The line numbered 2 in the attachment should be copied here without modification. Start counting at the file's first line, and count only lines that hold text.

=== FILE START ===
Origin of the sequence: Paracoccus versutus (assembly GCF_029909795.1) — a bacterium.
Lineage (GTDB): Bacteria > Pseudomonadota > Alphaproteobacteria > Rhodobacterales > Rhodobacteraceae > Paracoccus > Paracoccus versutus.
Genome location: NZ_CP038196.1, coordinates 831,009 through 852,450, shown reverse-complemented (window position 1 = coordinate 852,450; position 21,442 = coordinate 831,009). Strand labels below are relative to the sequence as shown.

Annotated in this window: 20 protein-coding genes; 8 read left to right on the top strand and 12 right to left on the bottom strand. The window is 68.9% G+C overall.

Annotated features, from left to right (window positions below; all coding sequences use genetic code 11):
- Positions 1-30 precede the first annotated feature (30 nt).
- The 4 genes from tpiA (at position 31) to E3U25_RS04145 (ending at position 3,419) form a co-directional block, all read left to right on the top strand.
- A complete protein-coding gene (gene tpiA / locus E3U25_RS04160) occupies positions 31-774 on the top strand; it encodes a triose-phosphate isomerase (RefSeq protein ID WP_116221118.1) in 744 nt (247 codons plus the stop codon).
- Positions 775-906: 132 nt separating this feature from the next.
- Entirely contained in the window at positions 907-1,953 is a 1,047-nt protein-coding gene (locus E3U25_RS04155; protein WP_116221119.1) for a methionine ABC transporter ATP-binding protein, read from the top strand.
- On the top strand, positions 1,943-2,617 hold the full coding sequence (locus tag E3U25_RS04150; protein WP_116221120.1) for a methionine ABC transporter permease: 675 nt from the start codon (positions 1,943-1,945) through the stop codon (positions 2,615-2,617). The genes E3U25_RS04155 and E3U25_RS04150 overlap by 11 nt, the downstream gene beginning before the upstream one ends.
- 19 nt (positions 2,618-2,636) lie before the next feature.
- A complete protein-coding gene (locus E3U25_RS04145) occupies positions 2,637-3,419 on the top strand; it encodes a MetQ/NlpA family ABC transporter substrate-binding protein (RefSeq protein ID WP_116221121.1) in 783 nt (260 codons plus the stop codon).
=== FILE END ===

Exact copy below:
Lineage (GTDB): Bacteria > Pseudomonadota > Alphaproteobacteria > Rhodobacterales > Rhodobacteraceae > Paracoccus > Paracoccus versutus.